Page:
In a town with more than its share of eccentrics and characters, Robert Jacob claimed a place in the Pantheon.
If Astoria had the Faulkner it deserves, Bob, who passed away Monday at the age of 69, would be the protagonist of a short story or perhaps a novella. And after telling a meandering tale of the character’s adventures, the author would spring a surprise — that the man had built one of the town’s principal monuments.
There are a few people who were key to Astoria’s rebirth that began in the 1990s. Edith Henningsgaard Miller was one. Willis Van Dusen was another. Jake, as he was commonly known, belongs in that group. And Jake was the classic case of the native Astorian who gained experience elsewhere and came back to help change the town.
When Jake came to my office in the 1990s, he brought plans for a hotel over the water. Like others who had seen the plans, I stifled my visible amazement at this vision. Jake was a graduate of the University of Oregon School of Architecture. After working briefly as an architect, he began buying Astoria properties.
Jake’s prospective hotel faced permitting obstacles with the state of Oregon. I told him what I knew about the regulatory world, although I’m not sure I was of great service. But he was grateful and brought me to the construction site when the Cannery Pier Hotel was being framed in. It was a startling experience.
During that first, get-to-know-you visit, Jake told me about his alcoholism. He said it had cost him a family. At that point he had been sober for a number of years. Our family was in the midst of doing an intervention with my cousin Jacqueline, so I did not minimize the travail of which Jake spoke or the damage that his alcoholism might do to others.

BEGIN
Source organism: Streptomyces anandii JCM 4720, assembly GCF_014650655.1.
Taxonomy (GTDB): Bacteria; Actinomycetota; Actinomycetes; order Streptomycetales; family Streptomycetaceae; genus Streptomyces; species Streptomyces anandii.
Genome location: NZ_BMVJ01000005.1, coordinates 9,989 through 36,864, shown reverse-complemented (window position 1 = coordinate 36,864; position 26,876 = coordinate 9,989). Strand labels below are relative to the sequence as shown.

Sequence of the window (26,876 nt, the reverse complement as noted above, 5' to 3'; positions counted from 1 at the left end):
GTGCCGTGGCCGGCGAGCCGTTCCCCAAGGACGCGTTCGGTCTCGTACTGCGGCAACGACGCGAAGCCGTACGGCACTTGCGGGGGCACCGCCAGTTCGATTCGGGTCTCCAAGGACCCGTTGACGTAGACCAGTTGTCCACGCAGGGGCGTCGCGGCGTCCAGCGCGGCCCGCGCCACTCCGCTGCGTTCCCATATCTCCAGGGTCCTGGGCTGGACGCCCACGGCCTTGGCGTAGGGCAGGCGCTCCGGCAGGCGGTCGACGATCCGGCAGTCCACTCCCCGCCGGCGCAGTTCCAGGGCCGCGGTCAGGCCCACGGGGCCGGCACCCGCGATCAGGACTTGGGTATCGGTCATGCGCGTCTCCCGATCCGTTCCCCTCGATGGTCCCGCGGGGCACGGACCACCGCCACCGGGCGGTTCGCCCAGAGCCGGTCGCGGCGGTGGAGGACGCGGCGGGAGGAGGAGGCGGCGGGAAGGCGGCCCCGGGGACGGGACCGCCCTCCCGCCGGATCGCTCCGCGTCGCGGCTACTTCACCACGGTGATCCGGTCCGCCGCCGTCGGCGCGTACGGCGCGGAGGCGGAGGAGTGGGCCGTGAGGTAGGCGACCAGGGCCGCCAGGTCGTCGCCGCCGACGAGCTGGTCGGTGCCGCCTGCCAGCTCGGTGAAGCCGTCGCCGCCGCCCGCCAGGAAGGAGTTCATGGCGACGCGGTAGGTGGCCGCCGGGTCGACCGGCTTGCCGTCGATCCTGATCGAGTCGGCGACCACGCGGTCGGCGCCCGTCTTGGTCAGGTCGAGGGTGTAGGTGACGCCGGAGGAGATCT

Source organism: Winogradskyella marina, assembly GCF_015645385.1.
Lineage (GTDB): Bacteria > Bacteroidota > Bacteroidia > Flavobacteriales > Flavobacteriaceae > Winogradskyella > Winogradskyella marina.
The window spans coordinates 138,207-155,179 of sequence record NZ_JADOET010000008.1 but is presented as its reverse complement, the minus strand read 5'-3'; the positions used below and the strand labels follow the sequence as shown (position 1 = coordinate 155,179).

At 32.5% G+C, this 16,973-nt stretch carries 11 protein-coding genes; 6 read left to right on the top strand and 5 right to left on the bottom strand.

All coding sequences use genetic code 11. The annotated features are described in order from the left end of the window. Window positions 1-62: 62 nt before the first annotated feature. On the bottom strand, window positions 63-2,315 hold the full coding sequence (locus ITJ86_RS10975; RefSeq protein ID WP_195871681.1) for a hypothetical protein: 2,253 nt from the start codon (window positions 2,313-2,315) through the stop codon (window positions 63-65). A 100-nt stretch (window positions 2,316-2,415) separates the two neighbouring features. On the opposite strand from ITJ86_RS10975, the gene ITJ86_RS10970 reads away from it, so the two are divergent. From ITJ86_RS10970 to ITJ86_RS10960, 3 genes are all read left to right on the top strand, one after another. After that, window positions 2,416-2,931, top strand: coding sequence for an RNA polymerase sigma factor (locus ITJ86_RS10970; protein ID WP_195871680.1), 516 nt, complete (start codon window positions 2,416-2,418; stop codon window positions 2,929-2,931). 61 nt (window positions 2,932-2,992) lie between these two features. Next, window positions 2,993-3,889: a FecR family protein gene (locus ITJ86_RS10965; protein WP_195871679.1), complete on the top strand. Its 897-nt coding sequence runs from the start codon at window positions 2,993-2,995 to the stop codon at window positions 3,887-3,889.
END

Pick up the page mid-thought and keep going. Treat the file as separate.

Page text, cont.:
When it was my turn to seek assistance, Jake was most helpful. The board of Liberty Restoration Inc. was pursuing acquisition of the Liberty Theatre, owned by a Los Angeles lawyer and accountant named Edward Eng. It was clear that Mr. Eng did not like our group, and I told that story to Jake.
“Well, maybe I’ll buy the theater and sell it to the nonprofit,” Jake responded. The story of how he accomplished that is the stuff of fiction. He realized that dealing with Eng demanded a measure of tough talk and profanity. “When he swore at me, I swore right back,” Jake said. And most remarkably, Jake started sending checks to Eng — to demonstrate his seriousness of intent and liquidity.
Taking the Liberty Theatre away from a neglectful absentee owner and into local ownership was, in many ways, the start of the rebirth of Astoria’s downtown.
The remarkable thing about the Cannery Pier Hotel is that Jake built it without any affiliation to one of the hotel chain marketing groups. And in the parlance of historic restoration, the Cannery Pier was an unconventional but massive amount of repurposing. Jake took a former cannery site and reconstituted it as a hotel with the cannery look. It was genius.
As we began to restore the Liberty Theatre, Jake’s alcoholism reared its head. Following a board meeting in the theater, a few directors left via the 12th Street doorway. And standing there was Jake, quite drunk. In hindsight, that startling moment probably marked the beginning of Jake’s eventual decline.
On Monday morning, former Astoria City Manager Paul Benoit expressed his surprise at learning of Jake’s death. Benoit wrote to me of Jake’s “crazy genius and how he kept productive despite his demons.” That captures the essence of the human package that was Robert Jacob.
Steve Forrester, the former editor and publisher of The Daily Astorian, is the president and CEO of EO Media Group.